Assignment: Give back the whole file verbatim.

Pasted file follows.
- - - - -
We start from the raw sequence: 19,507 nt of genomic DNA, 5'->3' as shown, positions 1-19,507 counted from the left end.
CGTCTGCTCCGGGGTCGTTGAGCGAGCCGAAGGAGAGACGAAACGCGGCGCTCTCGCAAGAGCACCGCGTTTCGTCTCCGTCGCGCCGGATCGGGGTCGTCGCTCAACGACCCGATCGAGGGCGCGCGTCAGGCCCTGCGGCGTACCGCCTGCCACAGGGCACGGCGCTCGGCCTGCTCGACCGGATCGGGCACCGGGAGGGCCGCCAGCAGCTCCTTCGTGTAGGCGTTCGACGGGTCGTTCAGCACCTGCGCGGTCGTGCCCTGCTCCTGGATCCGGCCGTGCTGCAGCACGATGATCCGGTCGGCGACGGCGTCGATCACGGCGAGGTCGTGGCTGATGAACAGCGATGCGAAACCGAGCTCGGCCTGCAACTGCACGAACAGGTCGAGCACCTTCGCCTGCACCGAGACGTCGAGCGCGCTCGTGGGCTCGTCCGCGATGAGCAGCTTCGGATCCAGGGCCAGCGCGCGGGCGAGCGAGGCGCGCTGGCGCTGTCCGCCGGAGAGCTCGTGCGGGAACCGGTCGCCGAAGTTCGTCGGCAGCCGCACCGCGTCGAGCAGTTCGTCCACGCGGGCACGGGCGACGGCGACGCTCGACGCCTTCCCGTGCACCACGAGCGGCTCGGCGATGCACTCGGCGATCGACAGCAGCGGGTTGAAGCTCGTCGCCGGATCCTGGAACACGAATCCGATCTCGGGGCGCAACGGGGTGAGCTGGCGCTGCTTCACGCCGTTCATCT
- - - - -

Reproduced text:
We start from the raw sequence: 19,507 nt of genomic DNA, 5'->3' as shown, positions 1-19,507 counted from the left end.
CGTCTGCTCCGGGGTCGTTGAGCGAGCCGAAGGAGAGACGAAACGCGGCGCTCTCGCAAGAGCACCGCGTTTCGTCTCCGTCGCGCCGGATCGGGGTCGTCGCTCAACGACCCGATCGAGGGCGCGCGTCAGGCCCTGCGGCGTACCGCCTGCCACAGGGCACGGCGCTCGGCCTGCTCGACCGGATCGGGCACCGGGAGGGCCGCCAGCAGCTCCTTCGTGTAGGCGTTCGACGGGTCGTTCAGCACCTGCGCGGTCGTGCCCTGCTCCTGGATCCGGCCGTGCTGCAGCACGATGATCCGGTCGGCGACGGCGTCGATCACGGCGAGGTCGTGGCTGATGAACAGCGATGCGAAACCGAGCTCGGCCTGCAACTGCACGAACAGGTCGAGCACCTTCGCCTGCACCGAGACGTCGAGCGCGCTCGTGGGCTCGTCCGCGATGAGCAGCTTCGGATCCAGGGCCAGCGCGCGGGCGAGCGAGGCGCGCTGGCGCTGTCCGCCGGAGAGCTCGTGCGGGAACCGGTCGCCGAAGTTCGTCGGCAGCCGCACCGCGTCGAGCAGTTCGTCCACGCGGGCACGGGCGACGGCGACGCTCGACGCCTTCCCGTGCACCACGAGCGGCTCGGCGATGCACTCGGCGATCGACAGCAGCGGGTTGAAGCTCGTCGCCGGATCCTGGAACACGAATCCGATCTCGGGGCGCAACGGGGTGAGCTGGCGCTGCTTCACGCCGTTCATCT